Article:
Scarcity of infrastructure a major obstacle to national economic growth


Private investors hesitate to invest in infrastructure in developing countries because of high level of political risk, exchange risk, and demand risk.

by HyungJoon (Simon) Kim
Based on my summer internship at Pacific Partnerships in New Zealand, I would like to suggest a new Multilateral Development Banks’ contribution model to boost transportation development in emerging countries. This suggestion has been induced through comparative analysis between advanced market and emerging market and between power sector and transportation sector. First and foremost, I really appreciate the generous funding of Roberto Canizares which made my summer internship possible. 

Scarcity of infrastructure is a major obstacle to the national economic growth in most cases of emerging countries. It is true that Public-Private Partnership (PPP) has been regarded as a representative solution to the problem emerging market is facing. However, it seems hard to identify successful PPP projects in emerging market. This is because private investors hesitate to invest in infrastructure in developing countries because of high level of political risk, exchange risk, and demand risk resulting from low level of purchasing power. Nevertheless, private investment in power sectors is relatively active, compared to its investment in transportation sectors such as highways, railways, and ports.

Success factor of power sector
Aside from the fact that power (or electricity) is essential for the economic development, private sector has mainly invested in power sector in emerging countries in terms of risk profile. To be specific, power plant projects is based on Power Purchase Agreement (PPA) between private investors and government. In the case of power plant projects, demand risk, one of the biggest project risk that infrastructure projects have can be mitigated through a PPA. This is because government purchases the electricity at a specific rate based on the PPA. In this respect, unlike transportation projects which are exposed to demand risk, power plant projects can be free from demand risk. For this reason, private investors prefer power plant projects to transportation projects. In this context, in order to promote private investment on transportation projects, it can be considered to introduce a contract similar to PPA to the transportation sector.

Availability Payment
This type of contract is an Availability Payment (AP) contract. As a matter of fact, in advanced countries such as UK, Australia, Canada, and New Zealand, the AP has been applied in many transportation PPP projects. AP means that regardless of actual demand, government pays some money to the private investors as long as they satisfy the availability of the facility and quality of service. Therefore, private sectors can avoid demand risk in that they can recover their investment cost from the government’s payment. In other words, public sector (government) bears the demand risk, attracting the private sector’s investment. In this respect, AP is similar to PPA in the field of power sector.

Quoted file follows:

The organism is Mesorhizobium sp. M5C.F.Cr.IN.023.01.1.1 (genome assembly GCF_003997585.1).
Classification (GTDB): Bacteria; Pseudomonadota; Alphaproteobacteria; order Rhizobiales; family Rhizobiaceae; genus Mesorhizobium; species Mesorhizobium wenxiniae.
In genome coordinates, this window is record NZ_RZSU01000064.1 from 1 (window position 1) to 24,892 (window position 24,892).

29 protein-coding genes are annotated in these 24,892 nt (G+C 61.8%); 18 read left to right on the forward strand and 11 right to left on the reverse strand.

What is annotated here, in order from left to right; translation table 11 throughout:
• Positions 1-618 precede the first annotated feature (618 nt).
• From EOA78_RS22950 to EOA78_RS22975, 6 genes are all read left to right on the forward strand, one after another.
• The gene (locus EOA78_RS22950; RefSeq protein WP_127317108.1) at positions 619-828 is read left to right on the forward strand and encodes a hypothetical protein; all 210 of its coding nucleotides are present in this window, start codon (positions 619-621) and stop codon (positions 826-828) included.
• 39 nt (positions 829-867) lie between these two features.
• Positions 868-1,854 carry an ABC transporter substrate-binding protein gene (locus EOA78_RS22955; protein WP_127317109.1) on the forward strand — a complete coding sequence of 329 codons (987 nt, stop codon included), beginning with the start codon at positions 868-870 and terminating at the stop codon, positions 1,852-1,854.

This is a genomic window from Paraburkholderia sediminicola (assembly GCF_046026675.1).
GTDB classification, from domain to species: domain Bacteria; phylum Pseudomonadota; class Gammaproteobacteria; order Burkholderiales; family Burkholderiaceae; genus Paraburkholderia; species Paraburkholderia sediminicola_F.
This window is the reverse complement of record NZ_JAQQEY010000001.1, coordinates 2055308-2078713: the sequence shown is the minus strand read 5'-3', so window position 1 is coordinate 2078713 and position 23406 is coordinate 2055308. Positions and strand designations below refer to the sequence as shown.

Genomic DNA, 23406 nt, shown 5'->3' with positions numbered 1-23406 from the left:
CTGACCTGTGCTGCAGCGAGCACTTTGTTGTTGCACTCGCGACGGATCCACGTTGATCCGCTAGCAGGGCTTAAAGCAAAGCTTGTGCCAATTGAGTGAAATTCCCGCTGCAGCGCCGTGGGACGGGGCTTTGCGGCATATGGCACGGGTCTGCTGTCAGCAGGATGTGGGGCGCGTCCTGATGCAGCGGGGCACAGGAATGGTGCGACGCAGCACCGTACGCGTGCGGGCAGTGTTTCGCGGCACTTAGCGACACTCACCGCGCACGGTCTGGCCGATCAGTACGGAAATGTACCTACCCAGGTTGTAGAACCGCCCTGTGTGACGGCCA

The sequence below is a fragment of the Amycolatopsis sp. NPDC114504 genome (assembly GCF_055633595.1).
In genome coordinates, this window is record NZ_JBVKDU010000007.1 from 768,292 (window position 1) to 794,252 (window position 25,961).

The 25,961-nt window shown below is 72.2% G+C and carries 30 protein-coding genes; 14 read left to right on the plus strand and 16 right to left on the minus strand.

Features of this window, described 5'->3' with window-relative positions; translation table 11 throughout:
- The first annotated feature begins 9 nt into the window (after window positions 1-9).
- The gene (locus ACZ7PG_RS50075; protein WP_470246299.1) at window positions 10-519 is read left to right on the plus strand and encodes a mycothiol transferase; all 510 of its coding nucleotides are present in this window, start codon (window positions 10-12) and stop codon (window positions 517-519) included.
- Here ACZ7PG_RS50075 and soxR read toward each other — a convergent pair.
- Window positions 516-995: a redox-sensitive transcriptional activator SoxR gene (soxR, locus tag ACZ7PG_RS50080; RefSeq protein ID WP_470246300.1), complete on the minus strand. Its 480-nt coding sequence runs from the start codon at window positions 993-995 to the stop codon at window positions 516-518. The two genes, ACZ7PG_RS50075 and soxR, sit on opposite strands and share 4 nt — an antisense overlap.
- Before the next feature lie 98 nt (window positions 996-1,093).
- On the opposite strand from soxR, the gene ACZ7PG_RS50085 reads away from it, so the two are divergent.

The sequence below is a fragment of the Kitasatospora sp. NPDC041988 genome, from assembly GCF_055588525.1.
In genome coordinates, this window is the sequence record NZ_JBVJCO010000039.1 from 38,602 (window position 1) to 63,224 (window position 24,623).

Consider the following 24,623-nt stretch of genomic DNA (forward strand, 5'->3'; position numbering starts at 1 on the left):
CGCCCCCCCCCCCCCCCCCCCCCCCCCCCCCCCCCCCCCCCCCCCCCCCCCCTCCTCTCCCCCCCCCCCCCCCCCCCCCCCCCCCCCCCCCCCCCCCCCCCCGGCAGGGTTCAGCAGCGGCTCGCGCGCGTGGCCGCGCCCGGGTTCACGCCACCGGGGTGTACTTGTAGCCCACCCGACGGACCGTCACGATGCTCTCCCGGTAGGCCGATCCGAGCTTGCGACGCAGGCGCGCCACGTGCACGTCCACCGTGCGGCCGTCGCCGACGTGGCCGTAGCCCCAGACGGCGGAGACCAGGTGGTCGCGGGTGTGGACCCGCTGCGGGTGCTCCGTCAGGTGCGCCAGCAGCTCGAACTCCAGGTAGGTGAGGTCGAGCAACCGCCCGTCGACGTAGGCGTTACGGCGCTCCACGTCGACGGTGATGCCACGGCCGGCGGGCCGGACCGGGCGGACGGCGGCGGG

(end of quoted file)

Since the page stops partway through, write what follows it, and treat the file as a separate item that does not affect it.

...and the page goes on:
Availability Payment mechanism: New Zealand example
When it comes to an actual example of Availability Payment in New Zealand, the mechanism is as follows. The government payment is calculated by the formula determined by negotiation between two sectors. As a big picture, the amount is divided into two parts; recovery of investment cost and its return, and reimbursement of operating expenses. Namely, two components have the following characteristics. The mechanism enables private investors to stably recover their investment and operate the facility during the asset’s whole life. For this reason, Availability Payment has been regarded as a standard model in advanced market.

[Characteristics of Two Components in AP]

Item Recovery of Investment Cost Reimbursement of Operating Expenses
Period Construction period Operation period
Indexation No Indexation Indexation according to the sources
Trait Investment Cost plus Return Actually incurred expenses

PPA mechanism: Indonesia example
As mentioned above, PPA mechanism is similar to the AP mechanism. In the case of hydro-power project in Indonesia, the government payment is composed of five components which can be categorized into two groups such as recovery of investment cost and reimbursement of operating expenses. So, the PPA mechanism is similar to the AP mechanism. As long as private investors satisfy the expected capacity and generate the expected electricity, there is no problem with stable recovery of investment and operation.

[Characteristics of Five Components in PPA]

Item Definition Category
Component A Capital Cost Recovery Recovery of Investment Cost